Convicted Oklahoma prisoner had seizures, vomited before dying, witness says

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John Grant in an undated photo. Oklahoma Correctional Service / via REUTERS

Oct. 28 (Reuters) – Sentenced Oklahoma prisoner John Grant had seizures and vomiting before dying from a drug cocktail on Thursday as the state carried out its first execution in years despite questions on his lethal injection protocol, reported a death witness.

Grant, 60, died at 4:21 p.m. (2121 GMT), the state said. It was Oklahoma’s first execution since three botched attempts – including one that was canceled because the wrong drug was supplied – were halted in 2015.

The three-drug cocktail is intended first to render the recipient unconscious and unable to feel pain, followed by others that lead to death.

But a media witness said Grant had seizures two dozen times and vomited before he died.

“As the drug began to flow, the first drug, midazolam, exhaled deeply,” Sean Murphy said during a news briefing published online. “He started having seizures, about two dozen times, seizures all over his body.”

The vomit covered her face until a prison official erased it, Murphy said.

Dale Baich, one of the attorneys representing Grant, called Thursday’s execution “problematic.”

“There should be no more executions in Oklahoma until we are tried in February to address the state’s lethal injection protocol issue,” Baich said.

Grant had been a plaintiff in a lawsuit due next year challenging the tri-drug protocol as inhuman, but the state refused to postpone his execution to consider the case.

Oklahoma Corrections did not immediately respond to a request for comment.

After Grant died on Thursday, his attorney, Sarah Jernigan, said he tried to redeem himself and understand his actions “more than any other client I’ve worked with.”

She said he suffered brutality both at home and at the hands of the Oklahoma youth detention system, and did not receive proper mental health treatment prior to the murder. the Gay Carter prison worker in 1998 while incarcerated for another crime.

A last-minute intervention by the United States Supreme Court has overturned the stay of execution of Grant and Julius Jones, who are to be put to death on November 18.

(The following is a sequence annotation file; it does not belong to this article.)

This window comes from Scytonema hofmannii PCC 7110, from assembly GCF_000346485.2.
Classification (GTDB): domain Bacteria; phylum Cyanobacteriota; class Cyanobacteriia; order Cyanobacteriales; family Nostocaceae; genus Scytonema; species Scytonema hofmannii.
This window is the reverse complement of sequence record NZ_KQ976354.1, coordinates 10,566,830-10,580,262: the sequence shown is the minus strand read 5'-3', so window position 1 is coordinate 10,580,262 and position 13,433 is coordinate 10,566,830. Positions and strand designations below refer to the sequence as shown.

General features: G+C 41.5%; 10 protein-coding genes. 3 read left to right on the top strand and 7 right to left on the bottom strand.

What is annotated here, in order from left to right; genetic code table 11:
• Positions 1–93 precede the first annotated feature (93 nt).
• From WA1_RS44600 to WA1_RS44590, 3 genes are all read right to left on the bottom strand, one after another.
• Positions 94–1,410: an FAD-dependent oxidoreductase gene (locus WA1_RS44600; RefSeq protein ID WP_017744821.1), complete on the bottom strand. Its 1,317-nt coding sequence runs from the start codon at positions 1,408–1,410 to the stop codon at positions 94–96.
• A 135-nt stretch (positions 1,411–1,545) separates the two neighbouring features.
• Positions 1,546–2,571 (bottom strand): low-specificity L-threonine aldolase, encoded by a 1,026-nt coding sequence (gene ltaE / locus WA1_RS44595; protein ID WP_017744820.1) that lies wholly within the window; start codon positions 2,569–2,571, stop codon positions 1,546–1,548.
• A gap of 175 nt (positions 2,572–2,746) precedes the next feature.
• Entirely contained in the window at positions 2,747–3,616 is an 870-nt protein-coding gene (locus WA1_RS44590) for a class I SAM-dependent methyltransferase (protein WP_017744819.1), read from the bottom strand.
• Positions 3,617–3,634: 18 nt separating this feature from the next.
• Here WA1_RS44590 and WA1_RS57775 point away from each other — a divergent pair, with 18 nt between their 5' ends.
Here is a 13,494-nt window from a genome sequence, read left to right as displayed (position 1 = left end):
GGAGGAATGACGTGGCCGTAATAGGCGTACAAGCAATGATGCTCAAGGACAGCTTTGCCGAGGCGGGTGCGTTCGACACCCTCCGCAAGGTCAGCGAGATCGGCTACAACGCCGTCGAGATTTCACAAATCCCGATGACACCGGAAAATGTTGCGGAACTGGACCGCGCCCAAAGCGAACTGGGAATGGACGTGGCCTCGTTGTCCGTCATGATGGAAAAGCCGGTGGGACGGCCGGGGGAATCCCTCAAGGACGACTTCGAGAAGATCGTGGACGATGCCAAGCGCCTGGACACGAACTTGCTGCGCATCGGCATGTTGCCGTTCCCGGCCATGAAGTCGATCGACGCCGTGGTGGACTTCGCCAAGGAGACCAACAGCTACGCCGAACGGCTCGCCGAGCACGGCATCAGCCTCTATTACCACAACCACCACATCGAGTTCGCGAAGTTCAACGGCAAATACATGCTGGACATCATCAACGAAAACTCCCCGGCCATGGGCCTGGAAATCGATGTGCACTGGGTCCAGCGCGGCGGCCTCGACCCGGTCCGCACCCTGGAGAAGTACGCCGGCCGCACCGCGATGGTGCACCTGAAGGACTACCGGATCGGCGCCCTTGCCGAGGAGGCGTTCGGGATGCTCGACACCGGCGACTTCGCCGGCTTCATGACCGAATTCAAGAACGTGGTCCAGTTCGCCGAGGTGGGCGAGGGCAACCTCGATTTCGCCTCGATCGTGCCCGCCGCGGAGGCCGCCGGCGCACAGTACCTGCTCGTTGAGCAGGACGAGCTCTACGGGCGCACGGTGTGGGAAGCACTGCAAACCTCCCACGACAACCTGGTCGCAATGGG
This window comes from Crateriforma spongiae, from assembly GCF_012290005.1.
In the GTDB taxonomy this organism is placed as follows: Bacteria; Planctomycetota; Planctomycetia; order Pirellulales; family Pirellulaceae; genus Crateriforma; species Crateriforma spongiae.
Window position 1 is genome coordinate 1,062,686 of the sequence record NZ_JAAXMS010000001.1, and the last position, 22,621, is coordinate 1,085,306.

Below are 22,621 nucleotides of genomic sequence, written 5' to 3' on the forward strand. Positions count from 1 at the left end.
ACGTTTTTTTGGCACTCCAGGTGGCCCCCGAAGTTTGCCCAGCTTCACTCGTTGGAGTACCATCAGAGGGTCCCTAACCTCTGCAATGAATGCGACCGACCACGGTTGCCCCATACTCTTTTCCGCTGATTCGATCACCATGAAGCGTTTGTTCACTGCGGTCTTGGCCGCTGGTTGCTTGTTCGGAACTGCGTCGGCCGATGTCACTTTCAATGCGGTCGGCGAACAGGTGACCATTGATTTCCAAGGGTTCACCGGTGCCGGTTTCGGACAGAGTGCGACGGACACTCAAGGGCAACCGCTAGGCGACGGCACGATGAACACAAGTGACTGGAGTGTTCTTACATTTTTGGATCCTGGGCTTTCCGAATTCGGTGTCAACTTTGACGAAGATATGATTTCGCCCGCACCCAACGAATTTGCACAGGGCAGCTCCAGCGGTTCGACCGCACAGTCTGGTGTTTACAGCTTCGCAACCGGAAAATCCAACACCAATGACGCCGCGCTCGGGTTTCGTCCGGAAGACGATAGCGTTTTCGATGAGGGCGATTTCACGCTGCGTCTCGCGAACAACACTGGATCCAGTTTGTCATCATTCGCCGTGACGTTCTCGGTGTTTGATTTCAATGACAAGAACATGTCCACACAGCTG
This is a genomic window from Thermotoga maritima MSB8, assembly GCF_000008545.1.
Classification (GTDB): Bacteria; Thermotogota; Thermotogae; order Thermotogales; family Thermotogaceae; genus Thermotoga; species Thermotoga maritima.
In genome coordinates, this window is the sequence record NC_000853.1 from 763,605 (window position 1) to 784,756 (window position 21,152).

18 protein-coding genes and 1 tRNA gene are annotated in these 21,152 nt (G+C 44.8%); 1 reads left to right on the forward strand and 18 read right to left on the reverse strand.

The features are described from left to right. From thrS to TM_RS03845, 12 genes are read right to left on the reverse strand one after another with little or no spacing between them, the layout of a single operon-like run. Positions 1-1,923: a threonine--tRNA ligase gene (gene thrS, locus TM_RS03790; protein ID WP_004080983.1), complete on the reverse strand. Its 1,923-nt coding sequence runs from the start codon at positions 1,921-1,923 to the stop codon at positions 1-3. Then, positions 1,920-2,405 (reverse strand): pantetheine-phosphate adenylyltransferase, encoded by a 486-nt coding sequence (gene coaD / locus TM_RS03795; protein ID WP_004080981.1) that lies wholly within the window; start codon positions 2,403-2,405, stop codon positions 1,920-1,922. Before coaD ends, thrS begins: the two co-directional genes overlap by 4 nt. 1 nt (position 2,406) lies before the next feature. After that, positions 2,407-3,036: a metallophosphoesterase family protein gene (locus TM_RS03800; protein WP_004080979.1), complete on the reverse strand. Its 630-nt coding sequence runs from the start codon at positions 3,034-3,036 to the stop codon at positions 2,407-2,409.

Jones, 41, was on death row for the murder of an insurance executive shot dead in his driveway. He has been claiming his innocence for two decades in a case that has caught the attention of celebrities and anti-death penalty activists.

In ordering the state to delay executions on Wednesday, a three-judge panel of the Tenth Circuit Court of Appeals said a lower court had unfairly denied the two men the time limits given to many other defendants challenging the protocol lethal injection.

But the Supreme Court canceled this stay on Thursday without commenting further on the case.

Lawyers for Grant and five other sentenced prisoners had argued that the state violated their right to religious freedom by asking them to name an acceptable method of execution, which the prisoners said required them to participate in their own death.

They also argued that Oklahoma’s latest lethal injection protocol is too similar to an earlier method that led to the botched executions.

The planned executions run counter to trends in most US states, where the use of the death penalty is on the decline.

Thirty-six US states and the District of Columbia have either abolished the death penalty or have not carried out any executions in the past 10 years, according to the Death Penalty Information Center, which tracks executions.

Conservative states including Texas and Missouri have reversed this trend, however, as has the administration of former Republican US President Donald Trump, which resumed federal executions in 2020 after a 17-year hiatus. , putting 13 prisoners to death.

The local Archdiocese of the Roman Catholic Church has called for an end to the death penalty and asked parishioners to pray for Grant.

Reporting by Sharon Bernstein; Editing by Stephen Coates

Our Standards: The Thomson Reuters Trust Principles.

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